Residential Life removes lowest-cost apartment options due to lack of demand, maintenance

| Senior Editor

The Office of Residential Life announced that three off-campus apartments previously offered by Washington University for student housing would not be available in the coming academic year via email on Friday.

The three buildings—University Terrace at 6490 Enright Avenue, 6640 Washington Avenue and 6644 Washington Avenue—comprised the lowest-cost housing tier for those in Residential Life housing. For the 2016-2017 academic year, those apartments cost $9,300, compared to the next lowest-cost option, the Rosedale Avenue apartments, which cost $9,950.

The University Terrace housing complex at 6490 Enright Avenue. The building has experienced several plumbing issues, including flooding, this year, which has contributed to Residential Life’s decision to discontinue its use as ResLife housing for next year.Alice Wang | Student Life

The University Terrace housing complex at 6490 Enright Avenue. The building has experienced several plumbing issues, including flooding, this year, which has contributed to Residential Life’s decision to discontinue its use as ResLife housing for next year.

The email from Residential Life also noted that those who were planning on Homesteading—wherein students request to stay in the same apartment for the next year—would have to apply for housing through either the Apartment Group Housing Petition or the General Apartment Petition.

“The Office of Residential Life adapts our off-campus apartment offerings to best meet the needs of our students interested in living in apartments. This sometimes involves us not offering the same buildings every year,” the email stated.

Associate Vice Chancellor for Student Affairs Rob Wild cited a lack of need for the buildings and maintenance issues as the two primary reasons for University Terrace and the Washington Ave. apartments being made unavailable.

“Last year we needed a lot of beds because we were building Umrath, but when Umrath opened that’s part of the reason we don’t need as many beds moving forward, because we’ve filled enough beds, we think, to meet the demand,” Wild said.

Wild also noted the high cost it would require to renovate the University Terrace building, which this year alone has experienced several plumbing issues, including some flooding.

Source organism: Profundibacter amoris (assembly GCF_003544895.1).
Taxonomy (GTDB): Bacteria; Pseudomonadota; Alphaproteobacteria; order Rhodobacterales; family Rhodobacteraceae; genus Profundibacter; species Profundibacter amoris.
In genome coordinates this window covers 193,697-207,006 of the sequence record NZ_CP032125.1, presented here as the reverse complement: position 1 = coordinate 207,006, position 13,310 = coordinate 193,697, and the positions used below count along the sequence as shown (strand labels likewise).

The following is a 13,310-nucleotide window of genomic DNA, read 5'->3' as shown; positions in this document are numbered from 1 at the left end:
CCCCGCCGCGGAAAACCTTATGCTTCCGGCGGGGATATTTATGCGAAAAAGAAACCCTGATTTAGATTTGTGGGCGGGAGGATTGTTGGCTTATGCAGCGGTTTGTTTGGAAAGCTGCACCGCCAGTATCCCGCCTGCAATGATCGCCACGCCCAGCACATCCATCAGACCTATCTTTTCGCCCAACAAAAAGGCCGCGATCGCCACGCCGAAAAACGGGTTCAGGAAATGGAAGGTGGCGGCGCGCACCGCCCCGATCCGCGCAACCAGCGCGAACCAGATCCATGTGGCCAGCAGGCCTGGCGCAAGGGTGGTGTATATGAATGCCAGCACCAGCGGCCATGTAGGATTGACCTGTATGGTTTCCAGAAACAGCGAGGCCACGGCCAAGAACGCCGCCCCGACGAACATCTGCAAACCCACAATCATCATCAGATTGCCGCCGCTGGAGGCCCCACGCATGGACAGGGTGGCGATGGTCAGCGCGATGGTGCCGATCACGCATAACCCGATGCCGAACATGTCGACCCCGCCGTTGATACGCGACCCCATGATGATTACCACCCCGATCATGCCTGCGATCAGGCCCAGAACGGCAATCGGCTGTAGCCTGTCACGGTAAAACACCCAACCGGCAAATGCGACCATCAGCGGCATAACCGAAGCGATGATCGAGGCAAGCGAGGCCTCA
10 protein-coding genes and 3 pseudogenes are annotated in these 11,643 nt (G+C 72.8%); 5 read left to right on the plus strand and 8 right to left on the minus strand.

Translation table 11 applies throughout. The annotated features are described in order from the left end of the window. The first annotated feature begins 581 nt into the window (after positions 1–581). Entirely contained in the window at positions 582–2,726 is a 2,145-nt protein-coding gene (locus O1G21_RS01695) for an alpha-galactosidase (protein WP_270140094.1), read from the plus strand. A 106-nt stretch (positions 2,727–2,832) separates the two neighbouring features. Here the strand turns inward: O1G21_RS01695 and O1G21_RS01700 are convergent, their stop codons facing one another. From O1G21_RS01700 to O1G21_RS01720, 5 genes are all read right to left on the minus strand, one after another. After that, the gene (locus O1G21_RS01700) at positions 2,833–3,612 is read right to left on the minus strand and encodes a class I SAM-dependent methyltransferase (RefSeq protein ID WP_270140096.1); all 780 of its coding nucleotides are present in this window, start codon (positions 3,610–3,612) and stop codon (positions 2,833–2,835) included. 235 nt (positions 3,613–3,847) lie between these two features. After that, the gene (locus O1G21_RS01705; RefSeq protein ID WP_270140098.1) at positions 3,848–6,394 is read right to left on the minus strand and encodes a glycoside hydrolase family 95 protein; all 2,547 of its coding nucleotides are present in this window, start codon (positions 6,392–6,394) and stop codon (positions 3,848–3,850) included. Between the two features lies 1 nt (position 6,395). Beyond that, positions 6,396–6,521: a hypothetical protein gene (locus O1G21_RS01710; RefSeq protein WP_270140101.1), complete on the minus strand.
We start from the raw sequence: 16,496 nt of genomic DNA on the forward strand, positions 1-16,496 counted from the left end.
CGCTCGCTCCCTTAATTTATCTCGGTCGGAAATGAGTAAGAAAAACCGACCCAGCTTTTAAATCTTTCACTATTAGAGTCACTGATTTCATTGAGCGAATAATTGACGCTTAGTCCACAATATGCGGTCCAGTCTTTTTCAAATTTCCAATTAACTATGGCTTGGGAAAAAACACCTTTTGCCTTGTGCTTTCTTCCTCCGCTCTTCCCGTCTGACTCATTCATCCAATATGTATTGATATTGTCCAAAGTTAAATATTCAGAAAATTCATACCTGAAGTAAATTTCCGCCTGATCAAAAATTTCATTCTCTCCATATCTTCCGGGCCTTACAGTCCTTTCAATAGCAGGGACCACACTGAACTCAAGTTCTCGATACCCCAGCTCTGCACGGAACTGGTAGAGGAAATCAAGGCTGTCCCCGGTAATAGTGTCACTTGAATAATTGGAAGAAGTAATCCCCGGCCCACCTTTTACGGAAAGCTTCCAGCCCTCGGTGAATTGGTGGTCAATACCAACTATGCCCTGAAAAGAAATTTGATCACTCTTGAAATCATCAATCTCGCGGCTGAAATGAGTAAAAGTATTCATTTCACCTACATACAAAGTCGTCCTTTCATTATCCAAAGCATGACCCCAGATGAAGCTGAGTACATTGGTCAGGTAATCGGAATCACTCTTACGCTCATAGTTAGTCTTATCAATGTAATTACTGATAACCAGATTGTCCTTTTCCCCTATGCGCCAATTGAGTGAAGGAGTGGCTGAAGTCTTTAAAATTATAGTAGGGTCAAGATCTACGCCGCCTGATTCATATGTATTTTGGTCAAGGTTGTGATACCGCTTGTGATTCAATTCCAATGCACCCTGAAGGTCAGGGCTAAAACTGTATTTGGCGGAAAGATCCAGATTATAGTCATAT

“[University Terrace] is a wonderful building that has a lot of what I would call ‘deferred maintenance,’” Wild said. “Which means that when I talk to folks in facilities and others who are responsible for maintaining that building, there is just a lot of work that needs to be done on the infrastructure of that building.”

As of now, the University was not interested in investing in the renovations required.

“The bigger concern for us in Residential Life is that we just don’t think that that building, moving forward, is of a quality that we want to be putting students in,” Wild said.

Aside from the Rosedale Apartments, there will not be a similarly-priced option for the coming academic year. However, Wild said that Residential Life will be working to reduce price increases on other housing options in order to help compensate for the change.

“We’ve been working hard the last three years in the business office to minimize the increases in housing rates and reduce the discrepancy that the family can experience year over year when they move from one type of housing to another,” Wild said. “We haven’t decided on the rates yet for next year, but I’m sure we’re going to push again next year to keep the increases relatively low.”

Both the University Terrace building and the Washington Avenue buildings are owned by Quadrangle Housing, a subsidiary of the University, not by the Office of Residential Life—unlike the South 40 dorms, the Village and other housing.

Each year, Residential Life determines how much off campus housing they will need, and then “master leases” those properties from Quadrangle, because they are still owned by the University. When a building goes out of rotation, it goes back to Quadrangle.

“Usually what happens is Quadrangle will just take them back on and lease them out or renovate them or do whatever,” Wild said.

The long-term future of University Terrace, however, seems likely to end in demolition.

“That building was part of a complex that was built where the Lofts currently stand and that building has always been destined to be taken down whenever the University decides to begin the second phase of the Lofts,” Wild said.